Visit Snowdonia; Watkins Waterfalls & Path

Thursday, September 13, 2018

I breath a sigh of relief as we drive around the mountain ridge in the dusky light and I spot smoke from about a hundred campfires disapitating in to the nearly night sky. We have been driving for six hours and as we arrive on to the site, which is nestled on the banks of the mountain tarn Llyn Gwynant, I am surprised to see that the quiet campsite I was expecting is actually a tent city, the smoke from the fires creating a thick smog in the air. Despite this, we manage to find a spot that isn't too busy, or smokey, and set up camp. By the time we have finished I can't feel my toes and my fingers are knotted and freezing. It is so so cold. Two days ago it had been twenty seven degrees in London, now it is seven degrees but feels like minus two. The consolation is the night sky; there is no light here and the sky is frosted with stars.
After a cold night, we wake up and decided to head out of the campsite early. Although in a spectacular location, I'm craving a bit of peace and quiet, so we drive to our first stop Llyn Dinas, one of the nearby tarns. Here there are no crying children or stag parties starting off their morning with some warm tinnies of fosters, instead it is perfect seclusion and mirror-like stillness.

Llyn Dinas
After brekkie and a paddle we drive on to the bottom of Snowdon. Here is the beginning of the Watkins path which eventually leads to the summit.

The Watkins Path follows the river up the lower reaches of the mountain.
At the bottom of the path there are hints of the waterfalls further up, clear silvery water flowing over pebbles, and snatches of blue water pooling in quieter stretches. As we ascend the path the pools grow bigger and the clarity and prettiness of these pools far surpass my expectations. Unlike the peaty waterfalls in Brecon Beacons, these are smaller, but much much clearer.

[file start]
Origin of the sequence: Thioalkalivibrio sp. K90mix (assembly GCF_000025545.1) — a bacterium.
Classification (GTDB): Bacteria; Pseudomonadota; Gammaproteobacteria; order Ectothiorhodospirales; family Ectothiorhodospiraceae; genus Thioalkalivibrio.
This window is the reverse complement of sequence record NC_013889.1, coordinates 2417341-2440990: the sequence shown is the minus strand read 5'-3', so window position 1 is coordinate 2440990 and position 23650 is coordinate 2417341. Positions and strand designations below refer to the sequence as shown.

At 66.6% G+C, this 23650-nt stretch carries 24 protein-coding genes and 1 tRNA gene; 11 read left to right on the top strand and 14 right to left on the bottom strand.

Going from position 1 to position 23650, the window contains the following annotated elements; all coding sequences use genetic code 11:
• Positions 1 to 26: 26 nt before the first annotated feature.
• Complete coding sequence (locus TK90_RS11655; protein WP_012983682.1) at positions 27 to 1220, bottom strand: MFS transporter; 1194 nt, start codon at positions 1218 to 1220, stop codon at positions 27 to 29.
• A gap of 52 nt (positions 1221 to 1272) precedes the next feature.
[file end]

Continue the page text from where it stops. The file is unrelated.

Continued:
Many of the pools are busy; whole families, decked out in wetsuits, jump from the rocks in to the water. We continue on, and when I spot a waterfall buried behind thick undergrowth, I follow my instincts and we bushwack our way through head height bracken to take a closer look. We are rewarded with a waterfall fed pool that is completely private. Perfect for skinny dipping, it's more of a plunge than a swim, but refreshing all the same. 

After my plunge we continue to follow the Watkins path up the mountain. We decide whilst we are already here, we will attempt to summit Snowdon. We knew the rain was coming in but what could really go wrong? It was only a bit of rain right? WRONG! Cue a hefty lesson from mother nature. It was when we were half an hour away from the top that I realised that I had foolishly underestimated Snowdon; we were inside a rain cloud, buffeted by strong winds, soaked through, cold and trying to climb up steep, slippery scree. Another twenty minutes and I was done. Visibility had become so poor that I wouldn't be able to tell if we had reached the summit or not. Instead of continuing, we decided to take a quick selfie and just tell everyone that we climbed to the top anyway. See the evidence below... prove that we're not at the top!
We head back down the mountain and it takes two hours to descend in horrible conditions. On reflection I underestimated Snowdon and I would strongly advise any novice climbers to learn from my mistakes and follow all their safety guidelines. Click here.
Alternatively, don't bother climbing Snowdon and just check out the waterfalls which are well worth a visit on their own.

Top tips: Parking can be tricky if visiting in summer, arrive early or get the bus. 
Access: There is a car park at the bottom of Watkins Path. There is also parking along the road here. We arrived quite late and managed to get a spot on the road. The path is clearly marked and there are lots of other walkers around heading in the same direction. The sherpa bus service runs to the Nant Gwynant car park.
Facilities: There is a small cafe at the bottom of the path. 

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